The dream team

Article Highlights

  • As President Obama begins his 2nd term, it will be tempting to reward loyalists with promotions.

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  • Obama's election triumph is only days old, but the buzz has shifted from the horserace to the coming cabinet shakeups.

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  • Who did @DPletka select as the brain trust that Obama should have at his side as he retools his foreign policy?

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Foreign Policy Editor's Note: Barack Obama's election triumph is only days old, but already the buzz has shifted from the horserace to the coming shakeups among his top aides and cabinet secretaries. To help the president out, we asked seven top thinkers to select the brain trust that Obama should have at his side as he retools his foreign policy for a second term.

As Obama begins his second term, it will be tempting --- because it always is -- to reward loyalists with promotions. But that's a temptation this president should resist. The world is a more dangerous place than it was four years ago, and if re-election animated Obama's first term, his legacy will surely animate the second. But an Iran with nuclear weapons, an al Qaeda that is stronger and more diversified, and a dominant and increasingly militant China are surely not the legacy Obama would prefer to leave his successor. He will therefore need a new team at the helm, one respected by this White House and with sufficient stature to stand against the machinery of fear now run from the West Wing -- one that will be honest about and engaged in the safety and security of the American people. Who does that mean?

Joe Lieberman 
SECRETARY OF STATE 
Lieberman is retiring, and the Senate has seen few of his stature, intellectual heft, gentility, or morality. He is a worthy successor to Clinton and a man who will stand for his department but first and foremost for his country.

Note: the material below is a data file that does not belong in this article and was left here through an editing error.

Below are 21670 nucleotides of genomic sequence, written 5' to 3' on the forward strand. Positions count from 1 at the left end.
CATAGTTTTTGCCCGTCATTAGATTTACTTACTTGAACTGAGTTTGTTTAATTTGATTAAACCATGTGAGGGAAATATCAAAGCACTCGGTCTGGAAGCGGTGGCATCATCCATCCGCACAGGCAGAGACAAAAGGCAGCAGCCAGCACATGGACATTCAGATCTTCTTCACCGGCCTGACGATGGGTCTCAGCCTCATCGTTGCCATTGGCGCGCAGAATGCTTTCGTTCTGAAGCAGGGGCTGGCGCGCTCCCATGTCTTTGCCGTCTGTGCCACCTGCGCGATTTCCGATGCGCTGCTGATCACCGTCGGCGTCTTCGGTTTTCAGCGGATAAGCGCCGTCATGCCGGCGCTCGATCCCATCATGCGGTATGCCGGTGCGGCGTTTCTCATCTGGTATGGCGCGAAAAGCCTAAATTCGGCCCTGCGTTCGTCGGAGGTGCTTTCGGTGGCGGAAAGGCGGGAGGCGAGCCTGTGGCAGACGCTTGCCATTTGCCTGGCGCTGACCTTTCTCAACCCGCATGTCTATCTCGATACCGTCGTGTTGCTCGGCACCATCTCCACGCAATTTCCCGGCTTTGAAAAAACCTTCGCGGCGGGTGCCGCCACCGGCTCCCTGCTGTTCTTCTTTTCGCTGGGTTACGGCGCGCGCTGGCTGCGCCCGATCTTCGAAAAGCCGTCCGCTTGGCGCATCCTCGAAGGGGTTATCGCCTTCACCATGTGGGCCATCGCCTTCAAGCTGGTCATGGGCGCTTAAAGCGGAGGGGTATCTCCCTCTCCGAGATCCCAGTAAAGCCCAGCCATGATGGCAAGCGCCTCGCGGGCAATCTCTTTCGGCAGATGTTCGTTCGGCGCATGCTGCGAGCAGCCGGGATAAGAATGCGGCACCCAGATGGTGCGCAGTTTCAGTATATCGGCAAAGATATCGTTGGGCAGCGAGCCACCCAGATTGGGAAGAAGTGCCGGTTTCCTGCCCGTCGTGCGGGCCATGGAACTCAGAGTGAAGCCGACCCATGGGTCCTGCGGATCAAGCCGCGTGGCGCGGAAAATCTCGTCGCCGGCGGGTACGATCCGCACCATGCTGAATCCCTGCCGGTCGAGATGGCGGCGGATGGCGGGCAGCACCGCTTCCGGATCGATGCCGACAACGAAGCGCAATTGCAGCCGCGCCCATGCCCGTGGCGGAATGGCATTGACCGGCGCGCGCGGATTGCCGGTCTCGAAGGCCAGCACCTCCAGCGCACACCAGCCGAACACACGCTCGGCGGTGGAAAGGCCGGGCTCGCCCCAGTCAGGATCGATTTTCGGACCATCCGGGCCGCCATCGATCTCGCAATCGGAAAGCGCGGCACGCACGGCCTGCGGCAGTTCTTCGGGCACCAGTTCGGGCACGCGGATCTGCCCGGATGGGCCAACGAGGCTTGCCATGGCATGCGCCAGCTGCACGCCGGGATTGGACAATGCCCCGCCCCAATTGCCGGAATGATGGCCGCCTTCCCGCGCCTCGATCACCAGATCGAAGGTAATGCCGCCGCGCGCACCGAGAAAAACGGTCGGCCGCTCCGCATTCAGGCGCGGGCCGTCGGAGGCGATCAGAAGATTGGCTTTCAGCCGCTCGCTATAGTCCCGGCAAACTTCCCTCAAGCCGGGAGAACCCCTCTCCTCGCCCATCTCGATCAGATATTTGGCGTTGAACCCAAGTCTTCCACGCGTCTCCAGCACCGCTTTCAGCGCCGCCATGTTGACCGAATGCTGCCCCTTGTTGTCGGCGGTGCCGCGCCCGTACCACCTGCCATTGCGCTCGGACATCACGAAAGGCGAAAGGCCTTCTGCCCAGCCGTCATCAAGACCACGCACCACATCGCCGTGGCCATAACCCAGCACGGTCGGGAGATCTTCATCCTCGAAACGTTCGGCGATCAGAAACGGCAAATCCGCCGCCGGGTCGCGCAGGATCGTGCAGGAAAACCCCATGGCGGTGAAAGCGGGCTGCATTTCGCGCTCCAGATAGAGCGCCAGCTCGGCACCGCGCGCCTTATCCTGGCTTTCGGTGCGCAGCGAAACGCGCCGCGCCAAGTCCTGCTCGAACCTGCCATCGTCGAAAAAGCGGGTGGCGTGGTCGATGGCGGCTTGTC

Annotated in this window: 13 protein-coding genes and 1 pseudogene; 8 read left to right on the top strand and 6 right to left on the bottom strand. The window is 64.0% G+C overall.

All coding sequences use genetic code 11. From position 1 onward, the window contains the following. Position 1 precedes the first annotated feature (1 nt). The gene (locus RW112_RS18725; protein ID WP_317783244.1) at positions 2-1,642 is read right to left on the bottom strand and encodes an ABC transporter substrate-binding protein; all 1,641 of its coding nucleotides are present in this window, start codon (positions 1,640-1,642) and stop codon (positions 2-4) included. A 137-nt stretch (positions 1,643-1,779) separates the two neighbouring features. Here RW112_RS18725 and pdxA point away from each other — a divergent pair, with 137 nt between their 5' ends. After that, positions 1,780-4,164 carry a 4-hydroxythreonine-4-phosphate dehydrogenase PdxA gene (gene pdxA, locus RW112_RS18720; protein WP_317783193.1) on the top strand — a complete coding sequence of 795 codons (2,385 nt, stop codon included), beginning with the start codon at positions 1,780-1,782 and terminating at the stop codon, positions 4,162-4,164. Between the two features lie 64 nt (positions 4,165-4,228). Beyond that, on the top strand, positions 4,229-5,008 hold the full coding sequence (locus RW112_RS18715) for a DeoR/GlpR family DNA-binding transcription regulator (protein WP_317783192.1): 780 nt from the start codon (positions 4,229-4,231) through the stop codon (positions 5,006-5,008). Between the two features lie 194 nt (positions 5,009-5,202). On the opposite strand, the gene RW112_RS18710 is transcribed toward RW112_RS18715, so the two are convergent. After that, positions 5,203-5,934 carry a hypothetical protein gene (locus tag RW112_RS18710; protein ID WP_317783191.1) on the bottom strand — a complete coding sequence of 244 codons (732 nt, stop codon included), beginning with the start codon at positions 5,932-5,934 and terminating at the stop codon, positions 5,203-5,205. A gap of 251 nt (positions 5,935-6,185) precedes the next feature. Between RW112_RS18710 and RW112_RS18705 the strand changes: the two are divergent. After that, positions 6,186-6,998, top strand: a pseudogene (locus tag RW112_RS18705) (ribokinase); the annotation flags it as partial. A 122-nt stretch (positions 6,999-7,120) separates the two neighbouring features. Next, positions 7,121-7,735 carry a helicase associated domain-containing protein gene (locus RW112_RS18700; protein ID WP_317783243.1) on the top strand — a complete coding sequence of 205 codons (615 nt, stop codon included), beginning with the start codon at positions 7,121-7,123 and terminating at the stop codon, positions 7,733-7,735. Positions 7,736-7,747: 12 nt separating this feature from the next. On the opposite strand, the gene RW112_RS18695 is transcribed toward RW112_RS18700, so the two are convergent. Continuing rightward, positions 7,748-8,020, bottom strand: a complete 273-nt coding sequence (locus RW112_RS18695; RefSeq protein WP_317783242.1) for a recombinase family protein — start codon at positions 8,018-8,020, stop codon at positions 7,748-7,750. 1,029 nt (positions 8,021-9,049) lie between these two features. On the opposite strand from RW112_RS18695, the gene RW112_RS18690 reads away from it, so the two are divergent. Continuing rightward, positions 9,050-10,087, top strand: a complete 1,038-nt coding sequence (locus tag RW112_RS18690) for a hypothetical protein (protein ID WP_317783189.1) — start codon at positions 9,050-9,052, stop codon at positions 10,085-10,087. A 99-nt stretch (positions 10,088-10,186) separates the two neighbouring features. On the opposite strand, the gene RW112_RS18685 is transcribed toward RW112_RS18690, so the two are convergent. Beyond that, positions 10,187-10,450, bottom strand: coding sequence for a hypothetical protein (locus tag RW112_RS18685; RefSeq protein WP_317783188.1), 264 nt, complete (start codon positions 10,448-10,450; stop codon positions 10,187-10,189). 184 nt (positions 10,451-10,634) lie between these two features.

Jack Keane 
SECRETARY OF DEFENSE 
Keane is a retired general who is respected by all and has no history of partisanship. He has a love of the military, respect for the fighting force, and an understanding not only of management and budgets, but also of our challenges in Afghanistan and throughout the Near East, South Asia, and the Pacific.

Erskine Bowles 
SECRETARY OF THE TREASURY 
Bowles is a fiscal conservative with a clear track record, convictions and a willingness to stick by them, an understanding of compromise, and an ability to work with all parties.

Nobody 
DIRECTOR OF NATIONAL INTELLIGENCE 
Abolish the position. Along with secretary of homeland security, this is one of the worst jobs in Washington. The officeholder is the head of a massive bureaucracy that makes the management of the intelligence world worse, not better.

David Petraeus 
CIA DIRECTOR 
The attack on the U.S. consulate in Benghazi was a scandal, and our intelligence apparatus is broken, but nothing can be fixed in one short term. Give him the job of fixing it, and he will do it.

Michèle Flournoy 
NATIONAL SECURITY ADVISOR 
Her name is regularly bruited for secretary of defense, but Flournoy is a professional through and through. She would manage agencies, and manage them fairly and without fear-mongering. And she would return the post of national security advisor to its appropriate place as a coordinating position for all of the national security agencies in government.

Anne-Marie Slaughter *BONUS PICK 
U.N. AMBASSADOR 
The lady reveres international law, which will put her among friends at Turtle Bay. She is also a principled humanitarian and will fight harder than anyone for the United Nations to play a role the United States has eschewed under Obama: a champion of freedom.

 

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About the Author

 

Danielle
Pletka

  • As a long-time Senate Committee on Foreign Relation senior professional staff member for the Near East and South Asia, Danielle Pletka was the point person on Middle East, Pakistan, India and Afghanistan issues. As the vice president for foreign and defense policy studies at AEI, Pletka writes on national security matters with a focus on Iran and weapons proliferation, the Middle East, Syria, Israel and the Arab Spring. She also studies and writes about South Asia: Pakistan, India and Afghanistan.


    Pletka is the co-editor of “Dissent and Reform in the Arab World: Empowering Democrats” (AEI Press, 2008) and the co-author of “Containing and Deterring a Nuclear Iran” (AEI Press, 2011) and “Iranian influence in the Levant, Egypt, Iraq, and Afghanistan” (AEI Press, 2012). Her most recent study, “America vs. Iran: The competition for the future of the Middle East,” was published in January 2014.


     


    Follow Danielle Pletka on Twitter.


  • Phone: 202-862-5943
    Email: dpletka@aei.org
  • Assistant Info

    Name: Alexandra Della Rocchetta
    Phone: 202-862-7152
    Email: alex.dellarocchetta@aei.org

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